MSAccess Front End Link to Back End Need Faster Process

I  am building a MSAccess db where the backend data tables will sit on a network drive, and the front end will get distributed out to multiple users.  To link the two I run a process at startup that loops through all the tables on the backend, linking the ones the are on the list of tables that I need linked.  But it runs too long in testing on a user's machine.  It is looping through all the hidden files, as well as the data tables.  Is there a faster way to do this?
Function IsLinked(mytable As String) As Boolean
    Dim obj1 As Access.AccessObject

    'Returns True if table is in alltables
    For Each obj1 In CurrentData.AllTables
        If obj1.Name = mytable Then
            IsLinked = True
            Exit Function
        End If
    Next obj1
End Function

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Dale FyeCommented:
I generally add a table to the front-end of my which contains the names of all the tables I want to link, and the source of those tables.  Then I just loop through a recordset based on that table.
Jeffrey CoachmanMIS LiasonCommented:
Am I missing something?

Aren't the tables in the FE file already "Linked"?
DatabaseMX (Joe Anderson - Microsoft Access MVP)Database ArchitectCommented:
Possibly the slowness is because of the problem is the Sub Datasheets property in tables.

Scroll down to 'Tables: SubdatasheetName'

Be SURE this property is set to None for ALL tables, both in the FE and BE.

You many need to use the code shown to set the property.  This makes an AMAZING difference when linking or with linked tables during operation over a network for sure.

fwiw - case study.
A few years ago, I discovered this.  Here is a short story on Subdatasheets:

Client, 35 tables in BE - LAN
Relink Time with Subdatasheet Property set to Auto: 5 Minutes
Relink Time with Subdatasheet Property set to None: 30 seconds.

Even just opening a table with 2-3 records can take 5-10 seconds with that

property set to Auto. Set it to None - table opens instantaneously!


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Dale FyeCommented:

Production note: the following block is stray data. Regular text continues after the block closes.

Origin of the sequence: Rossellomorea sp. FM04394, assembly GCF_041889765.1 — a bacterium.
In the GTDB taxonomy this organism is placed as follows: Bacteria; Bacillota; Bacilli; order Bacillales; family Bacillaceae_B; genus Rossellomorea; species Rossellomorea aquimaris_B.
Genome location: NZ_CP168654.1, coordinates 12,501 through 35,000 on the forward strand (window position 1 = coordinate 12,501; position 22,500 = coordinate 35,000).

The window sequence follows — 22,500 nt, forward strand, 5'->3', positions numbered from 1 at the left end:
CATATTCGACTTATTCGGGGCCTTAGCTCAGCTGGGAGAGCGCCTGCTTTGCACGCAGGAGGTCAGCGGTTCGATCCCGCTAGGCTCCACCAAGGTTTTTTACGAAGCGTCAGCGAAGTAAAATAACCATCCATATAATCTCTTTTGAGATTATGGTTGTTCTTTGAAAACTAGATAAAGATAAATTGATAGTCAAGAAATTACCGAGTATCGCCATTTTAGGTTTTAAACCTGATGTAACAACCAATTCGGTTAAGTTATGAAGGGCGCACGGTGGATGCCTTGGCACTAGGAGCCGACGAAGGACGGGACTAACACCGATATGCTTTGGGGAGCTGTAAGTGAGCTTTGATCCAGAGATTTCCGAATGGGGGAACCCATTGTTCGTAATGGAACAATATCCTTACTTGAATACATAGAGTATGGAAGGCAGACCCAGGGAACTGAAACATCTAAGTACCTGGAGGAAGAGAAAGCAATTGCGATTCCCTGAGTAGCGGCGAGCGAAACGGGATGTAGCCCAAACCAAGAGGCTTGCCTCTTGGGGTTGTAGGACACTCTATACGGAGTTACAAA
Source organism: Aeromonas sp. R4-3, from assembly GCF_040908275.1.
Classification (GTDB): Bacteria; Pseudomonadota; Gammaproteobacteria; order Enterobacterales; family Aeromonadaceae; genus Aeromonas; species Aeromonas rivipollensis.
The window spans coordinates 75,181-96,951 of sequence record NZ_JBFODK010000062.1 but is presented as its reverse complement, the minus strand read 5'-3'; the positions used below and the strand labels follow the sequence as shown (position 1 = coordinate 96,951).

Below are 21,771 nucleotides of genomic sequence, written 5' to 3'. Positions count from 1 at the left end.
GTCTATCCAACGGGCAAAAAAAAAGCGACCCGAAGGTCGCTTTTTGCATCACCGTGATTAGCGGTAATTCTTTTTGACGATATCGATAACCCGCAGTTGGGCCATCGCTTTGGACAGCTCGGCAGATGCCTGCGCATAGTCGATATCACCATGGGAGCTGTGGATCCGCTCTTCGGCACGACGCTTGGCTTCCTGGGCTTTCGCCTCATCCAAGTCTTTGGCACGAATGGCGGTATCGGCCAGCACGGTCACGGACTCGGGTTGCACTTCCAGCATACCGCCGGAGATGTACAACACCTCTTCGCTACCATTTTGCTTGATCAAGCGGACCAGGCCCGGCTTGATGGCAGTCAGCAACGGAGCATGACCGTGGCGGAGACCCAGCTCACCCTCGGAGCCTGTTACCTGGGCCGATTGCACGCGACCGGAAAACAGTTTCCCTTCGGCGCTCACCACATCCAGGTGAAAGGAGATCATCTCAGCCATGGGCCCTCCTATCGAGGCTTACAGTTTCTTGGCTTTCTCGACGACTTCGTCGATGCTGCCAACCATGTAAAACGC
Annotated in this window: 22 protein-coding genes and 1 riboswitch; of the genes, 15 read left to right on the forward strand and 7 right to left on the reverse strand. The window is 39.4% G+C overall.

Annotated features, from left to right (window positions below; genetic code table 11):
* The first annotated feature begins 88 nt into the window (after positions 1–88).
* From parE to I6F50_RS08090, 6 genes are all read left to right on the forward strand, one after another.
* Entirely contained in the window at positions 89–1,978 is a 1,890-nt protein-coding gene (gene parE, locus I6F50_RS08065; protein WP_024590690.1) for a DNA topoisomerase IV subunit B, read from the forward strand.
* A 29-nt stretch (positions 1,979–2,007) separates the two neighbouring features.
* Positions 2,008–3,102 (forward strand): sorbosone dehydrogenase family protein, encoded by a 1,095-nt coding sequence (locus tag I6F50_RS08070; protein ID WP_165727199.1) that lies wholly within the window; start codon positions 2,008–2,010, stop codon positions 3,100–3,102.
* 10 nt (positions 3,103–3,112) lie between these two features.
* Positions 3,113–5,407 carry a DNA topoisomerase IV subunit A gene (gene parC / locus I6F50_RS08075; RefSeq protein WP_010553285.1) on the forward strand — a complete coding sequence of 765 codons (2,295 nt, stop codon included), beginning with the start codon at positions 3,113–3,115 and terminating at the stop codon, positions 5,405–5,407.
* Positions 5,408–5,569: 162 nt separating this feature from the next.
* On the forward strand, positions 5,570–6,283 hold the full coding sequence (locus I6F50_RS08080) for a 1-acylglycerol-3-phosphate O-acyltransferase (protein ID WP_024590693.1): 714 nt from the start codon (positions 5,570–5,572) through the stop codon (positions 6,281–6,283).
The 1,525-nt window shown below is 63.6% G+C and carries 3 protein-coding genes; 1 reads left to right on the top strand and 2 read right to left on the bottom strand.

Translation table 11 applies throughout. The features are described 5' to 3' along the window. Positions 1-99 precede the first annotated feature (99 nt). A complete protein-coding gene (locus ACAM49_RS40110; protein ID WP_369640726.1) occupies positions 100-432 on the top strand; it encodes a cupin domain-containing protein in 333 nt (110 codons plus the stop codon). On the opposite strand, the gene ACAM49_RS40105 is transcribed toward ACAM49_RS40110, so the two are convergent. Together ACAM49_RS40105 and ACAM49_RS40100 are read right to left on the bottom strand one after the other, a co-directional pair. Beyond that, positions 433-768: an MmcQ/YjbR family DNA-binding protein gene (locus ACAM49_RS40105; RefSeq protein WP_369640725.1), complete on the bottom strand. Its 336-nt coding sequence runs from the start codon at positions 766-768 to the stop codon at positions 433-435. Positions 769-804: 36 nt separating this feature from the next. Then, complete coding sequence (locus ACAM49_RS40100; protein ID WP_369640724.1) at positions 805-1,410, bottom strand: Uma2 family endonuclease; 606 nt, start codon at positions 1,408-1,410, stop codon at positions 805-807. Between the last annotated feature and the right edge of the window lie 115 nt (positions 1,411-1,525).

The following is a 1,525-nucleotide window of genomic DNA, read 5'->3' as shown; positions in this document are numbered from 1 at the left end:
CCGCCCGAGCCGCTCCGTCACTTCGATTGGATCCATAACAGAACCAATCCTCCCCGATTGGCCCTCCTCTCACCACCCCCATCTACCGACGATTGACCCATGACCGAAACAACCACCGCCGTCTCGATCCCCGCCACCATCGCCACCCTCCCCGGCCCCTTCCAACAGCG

Good question.

In many of my applications, I overcome some of the security issues by droping all of the linked tables when the application closes, and again as the first step when the application opens (in case of an abnormal closure).  I just assumed the OP was doing the same thing.

When I look closer at the OPs code I realized that this function is just trying to determine whether a table is linked or not.  Which can be done in a single line of code in his/her main program.

IsLinked = (DLOOKUP("Type", "mSysObjects", "[Name] = """ & TableName & """") = 6)
LambelAuthor Commented:
fyed:  No, most of the tables reside in a Back End.
There are 13 tables that need to be linked on opening of the Front End.
MX: Do I need to run this each time I link the tables to the front end, or just once on each table and then it is set for good?  How can I view these properties?
DatabaseMX (Joe Anderson - Microsoft Access MVP)Database ArchitectCommented:
"Do I need to run this each time I link the tables to the front end, or just once on each table and then it is set for good? "
Just one time.

" How can I view these properties?"
See image.

Be sure to read over the Allen Browne article also.

LambelAuthor Commented:
fyed: You are correct, this is just the loop for checking whether the table is linked. My apologies: that probably wasn't enough of the code to include.  Let me provide more info:

This is a reporting database tool that will connect with an ODBC connection to an oracle database, run multiple queries, including looping queries on large archive databases, and output report files to a sharepoint site, along with email notifications to delegates for the regions reported on.  

I will have multiple users running a front end from multiple physical sites.  They need to share the back end data.  The back end data consists of about 13 small tables used to set parameters for running queries and reports.  They share the back end over a network drive that is historically slow to access for many sites.